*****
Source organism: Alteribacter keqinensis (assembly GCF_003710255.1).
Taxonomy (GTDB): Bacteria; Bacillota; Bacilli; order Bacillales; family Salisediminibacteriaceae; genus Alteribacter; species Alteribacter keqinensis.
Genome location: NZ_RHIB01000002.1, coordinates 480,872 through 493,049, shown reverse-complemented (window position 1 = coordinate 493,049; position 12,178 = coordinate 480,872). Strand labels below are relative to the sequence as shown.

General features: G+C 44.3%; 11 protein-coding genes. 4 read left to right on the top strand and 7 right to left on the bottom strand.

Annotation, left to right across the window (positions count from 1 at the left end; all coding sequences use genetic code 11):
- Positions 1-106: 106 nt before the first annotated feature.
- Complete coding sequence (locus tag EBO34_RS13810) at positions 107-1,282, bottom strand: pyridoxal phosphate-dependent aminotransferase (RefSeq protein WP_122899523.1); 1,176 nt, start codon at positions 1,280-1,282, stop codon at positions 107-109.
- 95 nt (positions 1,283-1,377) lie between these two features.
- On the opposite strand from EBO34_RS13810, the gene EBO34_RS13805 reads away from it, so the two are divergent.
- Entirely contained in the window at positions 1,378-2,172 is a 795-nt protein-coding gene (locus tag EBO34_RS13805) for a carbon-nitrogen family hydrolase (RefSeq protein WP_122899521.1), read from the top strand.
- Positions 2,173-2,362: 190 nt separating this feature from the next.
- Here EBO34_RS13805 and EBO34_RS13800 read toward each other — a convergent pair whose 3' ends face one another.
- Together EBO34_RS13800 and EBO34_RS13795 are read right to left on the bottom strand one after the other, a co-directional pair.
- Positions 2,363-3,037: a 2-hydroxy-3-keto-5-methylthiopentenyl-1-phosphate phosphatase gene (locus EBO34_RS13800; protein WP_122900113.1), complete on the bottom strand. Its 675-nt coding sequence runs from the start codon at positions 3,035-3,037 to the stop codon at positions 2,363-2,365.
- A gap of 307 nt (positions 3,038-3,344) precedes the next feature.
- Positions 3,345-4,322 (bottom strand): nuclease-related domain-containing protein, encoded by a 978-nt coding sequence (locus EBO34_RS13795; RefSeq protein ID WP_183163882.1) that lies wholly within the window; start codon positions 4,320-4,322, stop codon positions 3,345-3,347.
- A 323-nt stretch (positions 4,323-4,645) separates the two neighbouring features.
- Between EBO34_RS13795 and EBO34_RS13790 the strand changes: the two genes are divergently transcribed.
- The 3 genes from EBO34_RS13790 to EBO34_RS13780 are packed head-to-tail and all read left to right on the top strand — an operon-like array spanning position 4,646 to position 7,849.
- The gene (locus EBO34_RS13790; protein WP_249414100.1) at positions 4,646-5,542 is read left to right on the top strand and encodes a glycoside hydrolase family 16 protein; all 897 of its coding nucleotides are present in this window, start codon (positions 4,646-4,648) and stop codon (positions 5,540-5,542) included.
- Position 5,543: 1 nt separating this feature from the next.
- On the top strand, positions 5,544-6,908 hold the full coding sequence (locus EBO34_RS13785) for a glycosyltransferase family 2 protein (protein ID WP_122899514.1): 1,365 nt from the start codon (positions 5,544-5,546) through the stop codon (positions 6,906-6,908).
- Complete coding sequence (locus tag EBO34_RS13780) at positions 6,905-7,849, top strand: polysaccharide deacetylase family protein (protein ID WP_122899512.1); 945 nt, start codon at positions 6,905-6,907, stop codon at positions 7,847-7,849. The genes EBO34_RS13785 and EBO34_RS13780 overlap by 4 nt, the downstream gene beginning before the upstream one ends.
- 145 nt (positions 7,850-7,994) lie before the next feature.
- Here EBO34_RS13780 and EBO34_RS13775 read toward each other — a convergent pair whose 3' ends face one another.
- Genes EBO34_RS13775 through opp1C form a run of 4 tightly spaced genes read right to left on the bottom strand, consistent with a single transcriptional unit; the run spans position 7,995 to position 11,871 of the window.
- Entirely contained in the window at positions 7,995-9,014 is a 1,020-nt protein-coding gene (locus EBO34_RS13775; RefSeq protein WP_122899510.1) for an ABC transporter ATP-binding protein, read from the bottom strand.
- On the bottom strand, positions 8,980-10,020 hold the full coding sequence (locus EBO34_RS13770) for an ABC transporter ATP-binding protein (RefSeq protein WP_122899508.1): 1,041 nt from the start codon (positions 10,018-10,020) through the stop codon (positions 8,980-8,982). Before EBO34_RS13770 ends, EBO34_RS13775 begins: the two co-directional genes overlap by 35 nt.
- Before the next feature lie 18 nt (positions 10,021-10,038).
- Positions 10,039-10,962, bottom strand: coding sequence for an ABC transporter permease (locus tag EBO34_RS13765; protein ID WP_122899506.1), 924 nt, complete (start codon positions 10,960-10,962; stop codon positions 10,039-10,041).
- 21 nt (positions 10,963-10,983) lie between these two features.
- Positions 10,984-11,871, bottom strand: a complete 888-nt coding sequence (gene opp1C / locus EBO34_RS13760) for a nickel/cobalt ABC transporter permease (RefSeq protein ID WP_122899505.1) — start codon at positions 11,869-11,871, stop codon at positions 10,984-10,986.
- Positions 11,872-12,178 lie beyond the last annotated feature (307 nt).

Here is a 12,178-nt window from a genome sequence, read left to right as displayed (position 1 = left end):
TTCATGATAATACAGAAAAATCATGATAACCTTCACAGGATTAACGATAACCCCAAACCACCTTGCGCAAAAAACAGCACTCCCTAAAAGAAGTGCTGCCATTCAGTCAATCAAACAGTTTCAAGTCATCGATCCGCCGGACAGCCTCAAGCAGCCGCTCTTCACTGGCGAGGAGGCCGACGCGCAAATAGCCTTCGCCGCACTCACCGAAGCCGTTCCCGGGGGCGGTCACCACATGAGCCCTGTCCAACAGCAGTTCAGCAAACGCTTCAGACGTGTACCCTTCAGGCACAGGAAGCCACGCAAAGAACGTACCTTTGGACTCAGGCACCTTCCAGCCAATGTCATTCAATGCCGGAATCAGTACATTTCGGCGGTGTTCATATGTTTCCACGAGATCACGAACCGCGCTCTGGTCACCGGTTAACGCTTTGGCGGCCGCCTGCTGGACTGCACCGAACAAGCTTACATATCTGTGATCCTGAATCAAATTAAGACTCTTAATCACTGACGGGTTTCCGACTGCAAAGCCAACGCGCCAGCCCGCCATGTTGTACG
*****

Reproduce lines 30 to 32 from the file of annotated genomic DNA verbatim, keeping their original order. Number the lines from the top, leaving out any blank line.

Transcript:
- Positions 10,039-10,962, bottom strand: coding sequence for an ABC transporter permease (locus tag EBO34_RS13765; protein ID WP_122899506.1), 924 nt, complete (start codon positions 10,960-10,962; stop codon positions 10,039-10,041).
- 21 nt (positions 10,963-10,983) lie between these two features.
- Positions 10,984-11,871, bottom strand: a complete 888-nt coding sequence (gene opp1C / locus EBO34_RS13760) for a nickel/cobalt ABC transporter permease (RefSeq protein ID WP_122899505.1) — start codon at positions 11,869-11,871, stop codon at positions 10,984-10,986.